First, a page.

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Peatland/Wetland Restoration and Creation Research

NRRI personnel have been conducting peatland restoration work since the early 1990s and have considerable experience in restoring bog and fen sites commercially harvested for horticultural peat.  More recently, the NRRI Peat Group is also researching the potential for creating wetlands, especially in abandoned gravel pits in northeastern Minnesota, in response to the need for wetland mitigation sites.  The overall goal of this research is to help achieve no-net-loss of wetlands in compliance with state and federal policy.


Current Projects

Peatland Restoration

Peatland Restoration

NRRI personnel have been conducting peatland restoration work since the early 1990s and have considerable experience in restoring sites commercially harvested for horticultural peat. In 1997, NRRI received a $275,000 grant from the Legislative Commission on Minnesota Resources (LCMR) for the project “Peatland Restoration”. As part of this project, several large and small scale studies were conducted on Minnesota peatlands resulting in preliminary restoration methods and recommendations.  An international peatland restoration symposium was held in Duluth as part of this project.  Reports and papers resulting from this project can be viewed here.

Much of this research follows the peatland restoration studies conducted at Laval University in Quebec which resulted in the “Peatland Restoration Guide” by Francois Quinty and Line Rochefort.  This comprehensive guide to restoring peatlands is available through the Canadian Sphagnum Peat Moss Association at www.peatmoss.com.

 

Hawkes PlotsFen Restoration

The restoration strategy used at most Minnesota and Canada peat harvesting operation sites was developed primarily for restoring bog vegetation to sites harvested for Sphagnum moss peat.   However, similar studies have not been conducted on fen peatlands harvested for sedge peat.  Several Minnesota peat operations are currently harvesting such peatlands and changes in horticultural peat use in Europe and parts of North America suggest a trend toward using more sedge peat in the future. Restoring these areas will require different management techniques to re-establish fen vegetation and prevent exotic species invasion.  NRRI’s Fen Restoration project addresses these issues.  This project was funded by the Minnesota Department of Natural Resources and the Natural Resources Research Institute for providing funding for this project. Click here to read the Fen Restoration Final Project Report.

 

Lake County WetlandLake County Wetland Creation to Enhance Migratory Bird Habitat

Lake County, Minnesota has numerous wetlands, but very few Palustrine Emergent wetlands (dominated by trees, shrubs and emergent vegitation) suitable for migratory bird habitat. There are numerous active and abandoned gravel pits in Lake County, especially along the more populated and traveled North Shore of Lake Superior.  There is an opportunity to create wetlands in abandoned County-owned gravel pits.  The goal of this project is to demonstrate methods for creating wetlands suitable for migratory bird habitat as part of rehabilitation and closure of Lake County-owned gravel pits.  This project was funded under the Coastal Zone Management Act, by NOAA’s Office of Ocean and Coastal Resource Management, in conjunction with Minnesota’s Lake Superior Coastal Program and MN DNR Waters. For more information, read the full report.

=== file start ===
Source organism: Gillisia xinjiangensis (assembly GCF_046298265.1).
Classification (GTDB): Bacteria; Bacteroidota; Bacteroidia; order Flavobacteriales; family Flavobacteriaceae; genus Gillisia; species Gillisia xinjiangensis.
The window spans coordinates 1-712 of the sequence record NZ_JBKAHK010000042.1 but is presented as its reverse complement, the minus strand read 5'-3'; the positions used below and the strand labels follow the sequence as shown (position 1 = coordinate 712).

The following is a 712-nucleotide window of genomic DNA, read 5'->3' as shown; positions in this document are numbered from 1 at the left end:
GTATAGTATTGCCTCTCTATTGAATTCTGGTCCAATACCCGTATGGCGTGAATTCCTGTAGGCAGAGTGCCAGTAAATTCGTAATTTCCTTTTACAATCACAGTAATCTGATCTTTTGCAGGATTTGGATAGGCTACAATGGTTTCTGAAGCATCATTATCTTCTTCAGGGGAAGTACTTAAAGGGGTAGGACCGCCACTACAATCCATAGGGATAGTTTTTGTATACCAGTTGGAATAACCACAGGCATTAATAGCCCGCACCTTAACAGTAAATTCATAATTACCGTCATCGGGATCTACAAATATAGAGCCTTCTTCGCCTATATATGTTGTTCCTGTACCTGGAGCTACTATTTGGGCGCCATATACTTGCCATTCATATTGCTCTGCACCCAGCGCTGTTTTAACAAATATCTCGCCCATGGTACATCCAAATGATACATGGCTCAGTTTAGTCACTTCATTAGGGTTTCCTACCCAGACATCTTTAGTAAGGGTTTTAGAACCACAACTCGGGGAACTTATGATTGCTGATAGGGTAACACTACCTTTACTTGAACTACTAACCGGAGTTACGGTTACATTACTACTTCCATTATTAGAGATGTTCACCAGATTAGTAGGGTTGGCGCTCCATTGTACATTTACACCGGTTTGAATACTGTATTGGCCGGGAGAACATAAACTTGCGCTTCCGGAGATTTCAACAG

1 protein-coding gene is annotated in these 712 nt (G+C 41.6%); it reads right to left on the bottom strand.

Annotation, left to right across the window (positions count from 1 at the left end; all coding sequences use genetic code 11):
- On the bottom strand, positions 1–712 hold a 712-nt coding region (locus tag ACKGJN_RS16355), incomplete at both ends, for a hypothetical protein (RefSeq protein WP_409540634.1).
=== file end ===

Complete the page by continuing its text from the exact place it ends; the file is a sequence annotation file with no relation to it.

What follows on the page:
Wetland MitigationWetland Mitigation in Abandoned Gravel Pits

It is becoming increasingly difficult to provide on-site mitigation for wetland impacts due to road construction in northeastern Minnesota counties which retain greater than 80 percent of their pre-settlement wetlands. Abandoned gravel pits are one of the few remaining areas which can serve as wetland mitigation sites within the impacted watersheds. The main goal of the project is to determine if viable mitigation wetlands can be created on abandoned gravel pit sites to compensate for wetland impacts due to road construction in northeastern Minnesota. To achieve this goal a wetland creation demonstration site will be established in an abandoned gravel pit within the U.S. Trunk Highway 53 reconstruction corridor. The site will allow research and evaluation of hydrologic controls, soil amendments, direct seeding, mulch, and other techniques for wetland establishment. The research will result in preliminary recommendations for creating wetlands in abandoned gravel pits.  Funding for the project is provided by the Minnesota Department of Transportation and Minnesota Board of Water and Soil Resources.

 

Publications

For a complete list of puplications by NRRI Peat Group, click here.